Current Atherosclerosis Reports

, Volume 9, Issue 5, pp 352-358

First online:

Does it matter how you lower blood pressure in patients with uncomplicated hypertension? Weighing the evidence

  • Daniel A. DuprezAffiliated withCardiovascular Division, VCRC-Room 270, University of Minnesota Email author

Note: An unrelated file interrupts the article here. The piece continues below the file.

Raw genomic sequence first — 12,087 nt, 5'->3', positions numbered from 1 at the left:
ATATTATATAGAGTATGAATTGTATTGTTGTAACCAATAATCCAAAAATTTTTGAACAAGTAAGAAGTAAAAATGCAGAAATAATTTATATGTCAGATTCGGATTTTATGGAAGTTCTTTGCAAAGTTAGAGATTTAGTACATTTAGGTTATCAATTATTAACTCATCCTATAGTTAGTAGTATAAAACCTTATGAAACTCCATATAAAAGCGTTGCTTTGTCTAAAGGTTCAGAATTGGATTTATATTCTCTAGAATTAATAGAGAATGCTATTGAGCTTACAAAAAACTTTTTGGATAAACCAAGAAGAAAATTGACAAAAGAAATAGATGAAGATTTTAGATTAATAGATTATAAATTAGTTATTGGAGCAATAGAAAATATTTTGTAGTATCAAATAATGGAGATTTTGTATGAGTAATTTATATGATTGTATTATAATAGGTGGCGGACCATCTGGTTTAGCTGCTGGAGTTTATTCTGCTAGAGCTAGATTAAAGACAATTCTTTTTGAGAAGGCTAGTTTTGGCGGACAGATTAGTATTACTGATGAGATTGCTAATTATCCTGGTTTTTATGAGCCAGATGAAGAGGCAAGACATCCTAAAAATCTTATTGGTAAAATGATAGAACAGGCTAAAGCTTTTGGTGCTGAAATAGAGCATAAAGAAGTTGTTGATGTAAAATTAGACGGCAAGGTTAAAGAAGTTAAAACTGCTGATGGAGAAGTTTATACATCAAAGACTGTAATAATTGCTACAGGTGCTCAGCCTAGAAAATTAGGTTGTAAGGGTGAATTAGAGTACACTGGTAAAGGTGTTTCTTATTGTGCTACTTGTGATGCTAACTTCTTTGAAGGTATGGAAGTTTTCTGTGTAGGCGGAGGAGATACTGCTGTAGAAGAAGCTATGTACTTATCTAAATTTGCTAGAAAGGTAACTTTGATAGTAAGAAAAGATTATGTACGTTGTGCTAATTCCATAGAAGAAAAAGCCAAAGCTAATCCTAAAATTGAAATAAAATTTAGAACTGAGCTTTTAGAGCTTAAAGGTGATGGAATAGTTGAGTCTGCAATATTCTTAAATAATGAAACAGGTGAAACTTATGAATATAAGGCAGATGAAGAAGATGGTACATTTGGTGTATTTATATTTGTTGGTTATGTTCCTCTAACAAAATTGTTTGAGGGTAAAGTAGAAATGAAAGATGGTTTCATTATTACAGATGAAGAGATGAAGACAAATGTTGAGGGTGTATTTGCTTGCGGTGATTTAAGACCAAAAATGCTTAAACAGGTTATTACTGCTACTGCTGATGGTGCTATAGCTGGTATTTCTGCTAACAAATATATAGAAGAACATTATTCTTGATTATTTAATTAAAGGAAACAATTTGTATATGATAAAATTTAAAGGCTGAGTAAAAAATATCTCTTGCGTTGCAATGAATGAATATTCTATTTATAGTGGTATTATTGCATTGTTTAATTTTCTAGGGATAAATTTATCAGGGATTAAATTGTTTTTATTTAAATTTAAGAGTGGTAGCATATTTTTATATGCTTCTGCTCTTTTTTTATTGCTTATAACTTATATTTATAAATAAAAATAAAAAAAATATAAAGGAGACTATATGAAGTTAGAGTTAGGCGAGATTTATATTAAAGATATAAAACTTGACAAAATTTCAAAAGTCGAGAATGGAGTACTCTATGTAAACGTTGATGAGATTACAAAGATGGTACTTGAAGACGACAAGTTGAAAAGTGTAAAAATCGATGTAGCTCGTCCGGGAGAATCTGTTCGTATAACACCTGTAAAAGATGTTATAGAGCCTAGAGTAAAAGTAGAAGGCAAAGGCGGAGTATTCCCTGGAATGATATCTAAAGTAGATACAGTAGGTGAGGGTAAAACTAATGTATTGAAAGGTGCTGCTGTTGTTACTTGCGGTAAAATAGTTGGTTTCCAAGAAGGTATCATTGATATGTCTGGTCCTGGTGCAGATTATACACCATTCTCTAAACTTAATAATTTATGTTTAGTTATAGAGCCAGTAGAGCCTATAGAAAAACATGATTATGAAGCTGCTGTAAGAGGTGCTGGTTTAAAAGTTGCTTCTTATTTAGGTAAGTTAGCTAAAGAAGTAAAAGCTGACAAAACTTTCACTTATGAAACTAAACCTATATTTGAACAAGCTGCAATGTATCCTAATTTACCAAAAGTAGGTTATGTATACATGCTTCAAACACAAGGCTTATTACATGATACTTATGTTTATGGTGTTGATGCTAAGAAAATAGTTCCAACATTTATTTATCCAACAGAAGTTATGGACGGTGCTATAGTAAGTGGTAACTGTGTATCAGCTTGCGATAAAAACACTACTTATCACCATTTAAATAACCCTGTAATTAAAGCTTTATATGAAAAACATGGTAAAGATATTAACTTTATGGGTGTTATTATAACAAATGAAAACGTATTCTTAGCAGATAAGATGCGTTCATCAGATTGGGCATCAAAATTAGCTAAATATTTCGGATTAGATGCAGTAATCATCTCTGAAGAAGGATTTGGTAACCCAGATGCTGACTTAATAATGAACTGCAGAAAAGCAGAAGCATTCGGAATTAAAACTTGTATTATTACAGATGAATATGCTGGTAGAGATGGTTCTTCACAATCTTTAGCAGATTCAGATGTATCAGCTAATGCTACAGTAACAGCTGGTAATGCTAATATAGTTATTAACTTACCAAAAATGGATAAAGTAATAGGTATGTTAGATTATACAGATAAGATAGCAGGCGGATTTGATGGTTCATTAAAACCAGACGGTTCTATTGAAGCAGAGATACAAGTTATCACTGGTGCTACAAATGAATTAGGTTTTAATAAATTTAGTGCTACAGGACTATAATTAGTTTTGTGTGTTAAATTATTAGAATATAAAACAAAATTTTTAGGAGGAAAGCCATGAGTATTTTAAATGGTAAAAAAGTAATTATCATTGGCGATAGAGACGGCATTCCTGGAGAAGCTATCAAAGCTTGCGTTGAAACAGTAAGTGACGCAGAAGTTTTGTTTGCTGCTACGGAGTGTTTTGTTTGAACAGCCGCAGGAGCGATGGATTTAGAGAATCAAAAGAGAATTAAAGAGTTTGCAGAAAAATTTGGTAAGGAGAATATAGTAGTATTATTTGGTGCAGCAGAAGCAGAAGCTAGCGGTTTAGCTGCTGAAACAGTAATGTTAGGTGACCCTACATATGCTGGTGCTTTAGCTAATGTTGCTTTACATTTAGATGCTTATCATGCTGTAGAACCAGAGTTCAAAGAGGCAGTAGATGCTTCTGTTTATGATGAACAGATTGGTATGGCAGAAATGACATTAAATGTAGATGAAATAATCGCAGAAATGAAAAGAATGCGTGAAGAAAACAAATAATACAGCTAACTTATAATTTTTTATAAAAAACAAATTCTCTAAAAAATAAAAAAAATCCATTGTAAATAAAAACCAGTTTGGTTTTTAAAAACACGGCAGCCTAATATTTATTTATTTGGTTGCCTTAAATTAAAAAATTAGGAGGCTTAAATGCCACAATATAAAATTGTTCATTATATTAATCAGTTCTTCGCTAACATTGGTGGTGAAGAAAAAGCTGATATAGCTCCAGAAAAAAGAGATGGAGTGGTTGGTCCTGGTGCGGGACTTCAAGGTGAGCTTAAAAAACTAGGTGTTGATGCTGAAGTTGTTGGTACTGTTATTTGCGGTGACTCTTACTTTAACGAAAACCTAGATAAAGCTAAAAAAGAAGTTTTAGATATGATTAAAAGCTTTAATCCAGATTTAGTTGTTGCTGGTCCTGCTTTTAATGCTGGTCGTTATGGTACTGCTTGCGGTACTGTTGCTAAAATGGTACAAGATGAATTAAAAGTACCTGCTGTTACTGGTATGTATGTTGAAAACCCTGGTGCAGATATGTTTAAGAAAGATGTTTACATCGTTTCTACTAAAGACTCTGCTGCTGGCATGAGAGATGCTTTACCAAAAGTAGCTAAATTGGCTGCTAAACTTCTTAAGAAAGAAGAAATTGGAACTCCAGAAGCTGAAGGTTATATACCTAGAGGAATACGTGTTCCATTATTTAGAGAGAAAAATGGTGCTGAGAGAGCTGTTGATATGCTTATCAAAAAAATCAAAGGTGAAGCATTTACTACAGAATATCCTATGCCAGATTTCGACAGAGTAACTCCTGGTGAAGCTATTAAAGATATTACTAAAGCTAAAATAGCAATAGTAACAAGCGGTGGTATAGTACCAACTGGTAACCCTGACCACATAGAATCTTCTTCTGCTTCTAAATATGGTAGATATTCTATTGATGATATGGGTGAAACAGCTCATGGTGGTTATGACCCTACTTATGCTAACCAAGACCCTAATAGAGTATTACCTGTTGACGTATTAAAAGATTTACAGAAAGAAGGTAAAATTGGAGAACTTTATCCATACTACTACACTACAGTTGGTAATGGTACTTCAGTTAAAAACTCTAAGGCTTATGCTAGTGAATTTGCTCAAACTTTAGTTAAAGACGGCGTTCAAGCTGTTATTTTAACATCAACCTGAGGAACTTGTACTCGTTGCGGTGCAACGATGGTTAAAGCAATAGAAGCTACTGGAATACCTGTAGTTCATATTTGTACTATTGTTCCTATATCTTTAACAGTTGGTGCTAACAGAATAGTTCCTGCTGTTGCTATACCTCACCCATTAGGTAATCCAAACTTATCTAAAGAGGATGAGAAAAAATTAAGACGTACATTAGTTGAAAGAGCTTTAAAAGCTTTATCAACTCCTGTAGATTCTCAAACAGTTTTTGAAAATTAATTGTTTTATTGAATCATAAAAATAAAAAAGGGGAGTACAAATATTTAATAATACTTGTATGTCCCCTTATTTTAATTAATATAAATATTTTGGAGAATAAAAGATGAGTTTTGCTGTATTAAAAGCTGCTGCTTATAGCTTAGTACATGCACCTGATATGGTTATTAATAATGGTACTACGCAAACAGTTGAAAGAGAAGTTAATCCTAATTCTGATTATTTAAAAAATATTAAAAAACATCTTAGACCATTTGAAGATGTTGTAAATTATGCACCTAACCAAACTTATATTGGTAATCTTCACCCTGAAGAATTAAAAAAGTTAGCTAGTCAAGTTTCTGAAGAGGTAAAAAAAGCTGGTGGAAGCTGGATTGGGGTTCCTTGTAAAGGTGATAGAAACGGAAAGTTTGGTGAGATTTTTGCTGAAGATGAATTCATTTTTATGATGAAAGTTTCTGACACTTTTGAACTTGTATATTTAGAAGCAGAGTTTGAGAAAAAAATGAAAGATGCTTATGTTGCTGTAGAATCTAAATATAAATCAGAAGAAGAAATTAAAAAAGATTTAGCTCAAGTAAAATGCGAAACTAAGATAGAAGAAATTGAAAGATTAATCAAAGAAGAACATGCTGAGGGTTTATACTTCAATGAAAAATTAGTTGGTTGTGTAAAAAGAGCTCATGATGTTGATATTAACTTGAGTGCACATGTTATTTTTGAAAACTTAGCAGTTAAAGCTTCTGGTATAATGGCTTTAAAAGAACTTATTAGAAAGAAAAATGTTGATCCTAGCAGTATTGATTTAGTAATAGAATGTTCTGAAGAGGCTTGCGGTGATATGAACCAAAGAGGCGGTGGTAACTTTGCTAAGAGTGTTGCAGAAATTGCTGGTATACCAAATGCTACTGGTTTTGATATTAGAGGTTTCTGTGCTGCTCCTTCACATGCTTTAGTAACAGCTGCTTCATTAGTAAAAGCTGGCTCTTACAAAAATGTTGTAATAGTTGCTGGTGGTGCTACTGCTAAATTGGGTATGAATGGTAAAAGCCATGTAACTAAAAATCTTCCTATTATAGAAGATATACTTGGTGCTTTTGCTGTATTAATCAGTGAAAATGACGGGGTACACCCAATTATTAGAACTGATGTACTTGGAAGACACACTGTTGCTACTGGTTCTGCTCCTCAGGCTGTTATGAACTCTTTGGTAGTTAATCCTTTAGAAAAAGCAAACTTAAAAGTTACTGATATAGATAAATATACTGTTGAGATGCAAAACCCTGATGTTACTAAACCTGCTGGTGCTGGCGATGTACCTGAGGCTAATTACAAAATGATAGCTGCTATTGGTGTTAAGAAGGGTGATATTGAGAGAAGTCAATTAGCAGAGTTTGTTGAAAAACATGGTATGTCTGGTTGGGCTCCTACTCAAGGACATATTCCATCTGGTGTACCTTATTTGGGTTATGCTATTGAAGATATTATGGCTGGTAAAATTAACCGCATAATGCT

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Arterial hypertension is one of the most important preventable causes of death worldwide; therefore, adequate treatment of high blood pressure should be mandatory in each hypertensive patient. Hypertension is now defined on the basis of systolic and diastolic blood pressure levels and classified into stages on the basis of the degree of elevation. Normal blood pressure is widely considered as being less than 120/80 mm Hg. The presence of risk factors such as elevated blood cholesterol, smoking, diabetes, and obesity greatly increases the risk for hypertension-related morbid events. The physiologic link between vascular health and arterial pressure makes it difficult to separate the adverse effects of pressure and vascular functional and structural alterations in determining the adverse complications of hypertension. Several landmark trials in hypertension treatment have been published in the past few years, providing more evidence-based medicine data regarding optimal treatment of hypertension to reduce cardiovascular morbidity and mortality. Maintaining vascular health within the scope of global risk reduction in a personalized manner will be the cornerstone of modern cardiovascular disease prevention rather than waiting until arterial hypertension develops.